Everything is bigger in America. The cars and the fast-food come super-sized. Its mountain ranges dwarf the peaks of most countries. The lakes are great and the canyons are grand.
So when making an open-world racing game that lets players freely roam the United States, expectations are high. With “The Crew,” Ivory Tower Ubisoft succeeded in creating an approximate replica of the country. It was an abridged America but one that still retained several sprawling cities, varied coastline and distinct regions.
The problem was that while “The Crew” reflected the vastness of America, it was a game that felt bland, empty and lifeless. By re-creating the size of the U.S., the original created a world that was impressively huge but boring to explore. “The Crew 2” fixes that major flaw by opening up the project’s main concept beyond racing.
“The Crew 2” is a different animal and that leaps out at players from the start as they jump from different modes of transportation. The game shifts from driving on land to boating at sea to flying around the Manhattan skyline.
While the original felt limited on the ground, the move to venturing on sea and air gives the game unrivaled freedom and opportunities for exploration. Players can seamlessly switch from driving to boating to flying as they cross the huge map. By plane, it took me nearly 30 minutes to go coast to coast.
It makes getting around America much more compelling as players either speed to different headquarters or events around the country, or even fly there. For those who just want to tackle events, they can go to the activities menu and pick from several options.
The change in approach even extends to the story. “The Crew 2” veers away from the “Fast and Furious” style narrative and takes a slant similar to the “Forza Horizon” franchise. It has a festival vibe as players compete in five different categories of events: street racing, off-road, freestyle, pro racing and the Live Xtreme Series.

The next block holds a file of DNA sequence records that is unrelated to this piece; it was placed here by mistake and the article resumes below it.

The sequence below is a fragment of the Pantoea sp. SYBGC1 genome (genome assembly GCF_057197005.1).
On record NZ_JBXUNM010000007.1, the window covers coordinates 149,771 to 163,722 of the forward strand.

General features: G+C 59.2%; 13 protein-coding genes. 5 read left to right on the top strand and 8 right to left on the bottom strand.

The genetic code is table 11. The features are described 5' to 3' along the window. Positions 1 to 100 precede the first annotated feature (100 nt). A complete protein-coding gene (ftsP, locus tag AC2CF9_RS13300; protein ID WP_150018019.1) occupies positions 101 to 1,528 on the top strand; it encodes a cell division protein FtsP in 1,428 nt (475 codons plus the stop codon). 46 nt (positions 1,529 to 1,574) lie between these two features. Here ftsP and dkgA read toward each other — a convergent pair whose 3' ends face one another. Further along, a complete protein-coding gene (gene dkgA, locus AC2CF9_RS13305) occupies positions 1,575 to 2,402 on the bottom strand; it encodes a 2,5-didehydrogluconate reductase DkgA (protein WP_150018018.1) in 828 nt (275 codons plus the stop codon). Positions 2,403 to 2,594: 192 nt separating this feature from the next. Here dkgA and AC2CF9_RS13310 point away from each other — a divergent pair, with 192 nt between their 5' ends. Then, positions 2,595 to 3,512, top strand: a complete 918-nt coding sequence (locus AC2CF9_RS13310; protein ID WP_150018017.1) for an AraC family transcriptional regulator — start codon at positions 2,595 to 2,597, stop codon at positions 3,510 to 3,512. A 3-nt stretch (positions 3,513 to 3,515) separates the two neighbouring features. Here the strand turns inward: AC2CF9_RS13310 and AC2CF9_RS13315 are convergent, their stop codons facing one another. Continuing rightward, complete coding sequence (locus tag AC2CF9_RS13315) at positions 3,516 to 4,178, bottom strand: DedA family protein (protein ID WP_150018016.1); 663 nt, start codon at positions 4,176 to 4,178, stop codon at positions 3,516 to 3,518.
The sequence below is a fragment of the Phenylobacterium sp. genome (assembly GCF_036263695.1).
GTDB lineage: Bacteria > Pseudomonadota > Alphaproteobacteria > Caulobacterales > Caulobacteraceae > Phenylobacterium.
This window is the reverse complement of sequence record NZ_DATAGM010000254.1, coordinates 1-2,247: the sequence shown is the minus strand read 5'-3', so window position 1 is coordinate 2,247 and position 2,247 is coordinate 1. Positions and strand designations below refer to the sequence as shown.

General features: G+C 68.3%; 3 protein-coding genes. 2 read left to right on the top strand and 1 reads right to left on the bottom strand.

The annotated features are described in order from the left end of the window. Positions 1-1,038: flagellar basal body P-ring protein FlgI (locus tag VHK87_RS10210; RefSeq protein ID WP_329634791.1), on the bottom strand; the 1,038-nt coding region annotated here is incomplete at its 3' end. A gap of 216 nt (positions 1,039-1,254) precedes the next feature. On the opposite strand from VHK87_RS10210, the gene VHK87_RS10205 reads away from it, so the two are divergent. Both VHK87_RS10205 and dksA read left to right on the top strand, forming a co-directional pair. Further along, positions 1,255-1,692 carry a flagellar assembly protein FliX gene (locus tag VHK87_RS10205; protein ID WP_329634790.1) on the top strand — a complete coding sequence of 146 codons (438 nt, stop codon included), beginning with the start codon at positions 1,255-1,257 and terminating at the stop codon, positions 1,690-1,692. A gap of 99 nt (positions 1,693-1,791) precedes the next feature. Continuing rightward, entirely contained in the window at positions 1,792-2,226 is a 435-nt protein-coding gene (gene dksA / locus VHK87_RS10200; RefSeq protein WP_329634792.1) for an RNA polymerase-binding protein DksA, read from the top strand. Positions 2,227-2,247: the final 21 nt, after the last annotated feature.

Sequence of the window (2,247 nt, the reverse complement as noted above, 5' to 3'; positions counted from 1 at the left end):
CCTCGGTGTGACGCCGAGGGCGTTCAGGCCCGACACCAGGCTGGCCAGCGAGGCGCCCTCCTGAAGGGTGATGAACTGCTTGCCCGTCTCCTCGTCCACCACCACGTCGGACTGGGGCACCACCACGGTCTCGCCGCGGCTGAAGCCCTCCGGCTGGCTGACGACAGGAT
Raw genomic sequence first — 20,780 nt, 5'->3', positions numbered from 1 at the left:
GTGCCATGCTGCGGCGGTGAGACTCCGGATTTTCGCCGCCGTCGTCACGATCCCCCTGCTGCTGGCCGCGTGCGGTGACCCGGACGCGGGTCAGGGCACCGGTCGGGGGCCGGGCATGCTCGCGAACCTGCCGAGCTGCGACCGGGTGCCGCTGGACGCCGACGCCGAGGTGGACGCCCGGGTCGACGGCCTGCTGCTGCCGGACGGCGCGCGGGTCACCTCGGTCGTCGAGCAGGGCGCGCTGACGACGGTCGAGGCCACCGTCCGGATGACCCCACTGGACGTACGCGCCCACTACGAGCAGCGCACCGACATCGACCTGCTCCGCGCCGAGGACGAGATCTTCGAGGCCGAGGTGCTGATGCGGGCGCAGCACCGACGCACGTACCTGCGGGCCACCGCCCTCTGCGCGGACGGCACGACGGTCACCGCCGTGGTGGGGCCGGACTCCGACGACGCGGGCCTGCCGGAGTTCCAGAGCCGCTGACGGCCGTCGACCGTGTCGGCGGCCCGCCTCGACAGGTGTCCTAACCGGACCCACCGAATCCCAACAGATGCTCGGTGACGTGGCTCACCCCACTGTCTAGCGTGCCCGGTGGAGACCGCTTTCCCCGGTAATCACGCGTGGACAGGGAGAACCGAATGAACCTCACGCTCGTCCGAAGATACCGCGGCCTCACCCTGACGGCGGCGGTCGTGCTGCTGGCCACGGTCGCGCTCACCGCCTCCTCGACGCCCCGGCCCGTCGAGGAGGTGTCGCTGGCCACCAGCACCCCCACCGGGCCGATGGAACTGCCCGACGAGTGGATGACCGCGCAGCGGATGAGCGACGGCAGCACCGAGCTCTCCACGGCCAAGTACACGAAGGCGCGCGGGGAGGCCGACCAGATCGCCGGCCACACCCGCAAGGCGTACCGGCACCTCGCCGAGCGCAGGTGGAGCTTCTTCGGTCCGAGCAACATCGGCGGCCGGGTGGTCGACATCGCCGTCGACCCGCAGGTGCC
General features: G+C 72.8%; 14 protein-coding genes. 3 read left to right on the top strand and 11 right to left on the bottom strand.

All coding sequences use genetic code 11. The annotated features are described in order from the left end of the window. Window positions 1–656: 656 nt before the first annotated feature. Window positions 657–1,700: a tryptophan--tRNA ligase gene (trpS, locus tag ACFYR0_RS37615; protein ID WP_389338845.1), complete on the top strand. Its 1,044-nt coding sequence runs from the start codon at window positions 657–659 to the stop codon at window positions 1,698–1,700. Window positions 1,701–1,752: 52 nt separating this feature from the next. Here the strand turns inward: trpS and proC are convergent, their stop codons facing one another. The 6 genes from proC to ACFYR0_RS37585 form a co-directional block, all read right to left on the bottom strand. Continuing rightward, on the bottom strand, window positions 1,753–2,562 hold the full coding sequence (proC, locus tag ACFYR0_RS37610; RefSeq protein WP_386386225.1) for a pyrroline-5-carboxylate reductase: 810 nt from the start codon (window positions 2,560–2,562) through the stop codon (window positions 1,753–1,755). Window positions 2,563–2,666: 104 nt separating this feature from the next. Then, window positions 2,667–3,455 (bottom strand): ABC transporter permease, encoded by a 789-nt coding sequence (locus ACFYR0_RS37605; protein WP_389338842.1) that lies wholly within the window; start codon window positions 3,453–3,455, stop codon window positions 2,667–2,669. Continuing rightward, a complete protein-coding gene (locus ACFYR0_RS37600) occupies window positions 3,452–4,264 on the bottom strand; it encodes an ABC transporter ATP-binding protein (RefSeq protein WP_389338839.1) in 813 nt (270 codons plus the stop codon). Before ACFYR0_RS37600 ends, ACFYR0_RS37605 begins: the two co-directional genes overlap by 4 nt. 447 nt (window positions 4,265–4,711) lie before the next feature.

Within each category are several disciplines centered on a type of vehicle. Street racing has disciplines focused drifting and drag racing while off-road features motocross and rally cars. Freestyle includes aerial acrobats via stunt planes and monster truck arenas, while pro racing focuses on F1-type vehicles and powerboats. Lastly, the Live Xtreme Series are long races that puts disciplines together, forcing players to switch between different forms and styles of transportation.
Although the variety is enticing, “The Crew 2’s” gameplay doesn’t particularly stand out, Ivory Tower Ubisoft does a serviceable job of making players feel as though they’re drifting for points or following the right line around a race track. The developers create gameplay wrinkles that require competitors to learn techniques.
For boating, players can pull the left stick back to gain speed at the cost of control. It’s a different element from the nitro boost that all vehicles have. For cars and motorcycles, there’s a handbrake that lets players negotiate 90-degree and hairpin turns. Flying has an extreme mode that makes aircraft control more sensitive so that players can pull off more hair-raising stunts.
Couple the broad array of vehicles with inventive race tracks, events and missions and there’s a lot to love about “The Crew 2.” Because it caters to so many tastes, players will find something they’ll love or they’ll be exposed to types of racing they never realized they liked. For players who don’t want to compete and just want to explore, they’ll find a good photo mode with missions designed to reward those who venture off the beaten path.
Like the original, “The Crew 2” has a day-night cycle so races and events can occur during afternoon and twilight, which presents players new challenges. In flights, performing loops and barrel rolls in darkness is more difficult without a clear view of the horizon. What’s more interesting, though, is dynamic weather that changes racing conditions making roads slippery.
Unfortunately, the weather isn’t realistic. If one part of the map has snow, the rest of the map is a winter wonderland, which doesn’t often happen in places such as Miami. It throws off the immersion of the game.
The other two issues with the game is that the story mode isn’t that compelling. “The Crew 2” does have surprising moments during races but players shouldn’t expect to find friends or villains worth caring about. The other problem is that race navigation is confusing. Some races, especially the longer ones, are so sprawling that it’s easy to miss a turn or go off the track. It forces a trial and error when learning events.
But that shouldn’t diminish “The Crew 2” too much. Ivory Tower Ubisoft finally matches the games epic scope with content that takes advantage of the diversity and breadth of the great American landscape.
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